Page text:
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Wounded cop in Sikh temple shooting motions officers to keep helping victims

At least six people died after authorities say alleged gunman Wade Michael Page opened fire in a suburban Sikh temple, prompting some to go beyond the call of duty to prevent an even greater loss of life. NBC's John Yang reports.

He was shot multiple times, but that didn't stop Oak Creek Police Lt. Brian Murphy from signaling fellow officers to continue rescuing victims at Sunday's deadly rampage at a Sikh temple in southern Wisconsin.

Oak Creek Police Department via AP

Lt. Brian Murphy has served the Oak Creek Police Department for over two decades.

Police say they got the initial call about the attack at 10:25 a.m. Sunday. Murphy, 51, was among the first authorities to arrive on scene where suspect Wade Michael Page allegedly killed six people. The temple is located in the suburb of Oak Creek, Wis. about 11 miles south of Milwaukee.

Murphy was ambushed when he stopped to help a victim, Oak Creek Police Chief John Edwards told reporters Monday. He said that Murphy was shot eight to nine times with a handgun at close range. Though he was wearing a bullet-proof vest, Murphy was hit in his extremities and suffered a serious wound in his neck.

When officers went to check on Murphy, he signaled them to go into the temple to help other victims, Edwards said.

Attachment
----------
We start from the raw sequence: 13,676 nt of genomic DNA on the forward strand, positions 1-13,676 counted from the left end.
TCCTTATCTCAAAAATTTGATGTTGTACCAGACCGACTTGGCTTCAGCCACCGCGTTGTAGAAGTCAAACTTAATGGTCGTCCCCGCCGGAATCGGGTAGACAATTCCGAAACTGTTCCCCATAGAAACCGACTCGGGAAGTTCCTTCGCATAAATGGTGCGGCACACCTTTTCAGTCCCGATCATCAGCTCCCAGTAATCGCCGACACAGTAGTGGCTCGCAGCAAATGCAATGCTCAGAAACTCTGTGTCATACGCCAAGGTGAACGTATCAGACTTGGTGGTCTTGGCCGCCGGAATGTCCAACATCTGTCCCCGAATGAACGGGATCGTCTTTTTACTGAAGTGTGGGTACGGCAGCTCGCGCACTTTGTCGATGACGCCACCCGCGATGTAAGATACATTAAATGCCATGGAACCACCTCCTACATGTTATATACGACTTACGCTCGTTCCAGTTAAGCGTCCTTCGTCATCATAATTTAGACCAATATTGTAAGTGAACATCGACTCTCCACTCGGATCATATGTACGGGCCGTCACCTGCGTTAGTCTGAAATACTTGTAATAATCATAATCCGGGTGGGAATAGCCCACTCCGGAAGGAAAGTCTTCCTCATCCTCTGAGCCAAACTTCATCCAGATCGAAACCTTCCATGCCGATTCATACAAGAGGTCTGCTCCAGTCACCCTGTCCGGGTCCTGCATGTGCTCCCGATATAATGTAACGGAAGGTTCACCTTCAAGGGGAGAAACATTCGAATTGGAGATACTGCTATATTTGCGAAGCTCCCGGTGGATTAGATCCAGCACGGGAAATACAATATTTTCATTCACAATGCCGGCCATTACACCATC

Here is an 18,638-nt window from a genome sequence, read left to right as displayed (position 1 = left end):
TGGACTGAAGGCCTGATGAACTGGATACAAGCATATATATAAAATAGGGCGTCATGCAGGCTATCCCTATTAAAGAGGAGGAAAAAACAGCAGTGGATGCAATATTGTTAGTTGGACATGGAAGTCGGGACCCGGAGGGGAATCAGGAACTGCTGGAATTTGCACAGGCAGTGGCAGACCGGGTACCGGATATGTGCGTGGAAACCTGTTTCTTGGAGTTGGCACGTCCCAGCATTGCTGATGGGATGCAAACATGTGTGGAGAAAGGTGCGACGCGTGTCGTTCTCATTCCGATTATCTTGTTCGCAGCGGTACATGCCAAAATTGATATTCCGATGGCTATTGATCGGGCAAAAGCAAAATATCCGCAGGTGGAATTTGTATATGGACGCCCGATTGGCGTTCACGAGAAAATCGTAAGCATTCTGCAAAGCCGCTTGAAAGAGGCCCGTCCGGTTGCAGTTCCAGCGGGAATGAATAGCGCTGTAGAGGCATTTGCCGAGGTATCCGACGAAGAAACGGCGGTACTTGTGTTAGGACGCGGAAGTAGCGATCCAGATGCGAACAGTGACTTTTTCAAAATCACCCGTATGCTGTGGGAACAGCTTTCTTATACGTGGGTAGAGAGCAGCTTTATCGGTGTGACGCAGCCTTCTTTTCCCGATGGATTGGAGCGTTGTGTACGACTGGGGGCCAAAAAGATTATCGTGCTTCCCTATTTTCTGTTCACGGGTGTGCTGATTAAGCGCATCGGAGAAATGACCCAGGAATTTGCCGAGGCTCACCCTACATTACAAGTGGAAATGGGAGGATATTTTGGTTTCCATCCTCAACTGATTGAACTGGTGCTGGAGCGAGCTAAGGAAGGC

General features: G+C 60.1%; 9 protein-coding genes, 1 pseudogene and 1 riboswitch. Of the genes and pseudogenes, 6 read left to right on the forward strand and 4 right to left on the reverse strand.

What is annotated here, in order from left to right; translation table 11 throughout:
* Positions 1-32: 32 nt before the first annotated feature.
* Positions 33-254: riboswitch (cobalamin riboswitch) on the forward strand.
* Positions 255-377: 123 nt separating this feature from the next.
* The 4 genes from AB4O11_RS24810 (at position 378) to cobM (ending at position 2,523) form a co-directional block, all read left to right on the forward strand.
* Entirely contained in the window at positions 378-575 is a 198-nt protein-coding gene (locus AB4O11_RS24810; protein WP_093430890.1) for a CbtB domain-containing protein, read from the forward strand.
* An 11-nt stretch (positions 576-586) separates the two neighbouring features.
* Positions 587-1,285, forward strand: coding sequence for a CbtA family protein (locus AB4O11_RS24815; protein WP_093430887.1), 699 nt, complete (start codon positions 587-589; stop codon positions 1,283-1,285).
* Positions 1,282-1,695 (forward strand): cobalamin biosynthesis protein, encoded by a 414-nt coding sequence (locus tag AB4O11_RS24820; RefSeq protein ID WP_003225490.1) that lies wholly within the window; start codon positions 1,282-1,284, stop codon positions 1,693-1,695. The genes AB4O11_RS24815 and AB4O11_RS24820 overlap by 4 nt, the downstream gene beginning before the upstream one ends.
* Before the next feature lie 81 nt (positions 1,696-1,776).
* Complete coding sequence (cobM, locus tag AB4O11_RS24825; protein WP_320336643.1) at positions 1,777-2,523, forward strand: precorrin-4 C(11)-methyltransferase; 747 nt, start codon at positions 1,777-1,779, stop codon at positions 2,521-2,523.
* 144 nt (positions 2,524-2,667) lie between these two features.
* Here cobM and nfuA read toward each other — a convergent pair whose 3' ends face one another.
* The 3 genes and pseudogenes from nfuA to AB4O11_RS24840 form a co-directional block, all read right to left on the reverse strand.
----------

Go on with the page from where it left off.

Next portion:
"He waved them off … and told them to go into temple to assist those in there," the police chief said.

Authorities in Wisconsin say the suspected gunman in the deadly shooting at a Sikh temple in Wisconsin, Wade Michael Page,  was the former leader of a neo-Nazi skinhead rock band.

The suspect was killed on the scene by another officer.

Murphy, a 21-year veteran of the Oak Creek Police Department, remained in critical condition on Monday in the hospital. He is expected to survive.

Oak Creek Mayor Stephen Scaffidi called Murphy's efforts "heroic actions in the line of fire."

"He helped to take down somebody that was intent on taking down lots and lots of people," Scaffidi told NBC News on Monday. "He thought about others before himself."

The mayor also said Murphy has been a part of the tactical squad for years and is the emergency management liaison for the city.

"I sat in a meeting with him three weeks ago and we talked about situations like this," Scaffidi said.

Former Oak Creek Police Chief Thomas Bauer told the Milwaukee Journal Sentinel he is not surprised by Murphy's heroic actions.

"He's a highly distinguished police officer, highly decorated," Bauer told the Journal Sentinel.

Murphy had been one of three finalists for the police chief's job after Bauer retired, according to the Journal Sentinel.

"He was willing to step up and take on the additional responsibilities and duties and keep that position in-house," Bauer told the Journal Sentinel. "He was certainly well-qualified to take on that role."

On Monday, there was already a growing Facebook group of Sikhs expressing "extreme gratitude" to Murphy.

"We are thankful to ALL the first responders and organizations that helped our community yesterday, but feel a SPECIAL thanks needs to go out to Lt. Murphy who is in critical care," wrote group creator Seema Singh-Dulai.

New York-based human rights group Sikhs for Justice said they are pledging a $10,000 award to Murphy, the Journal Sentinel also reported.


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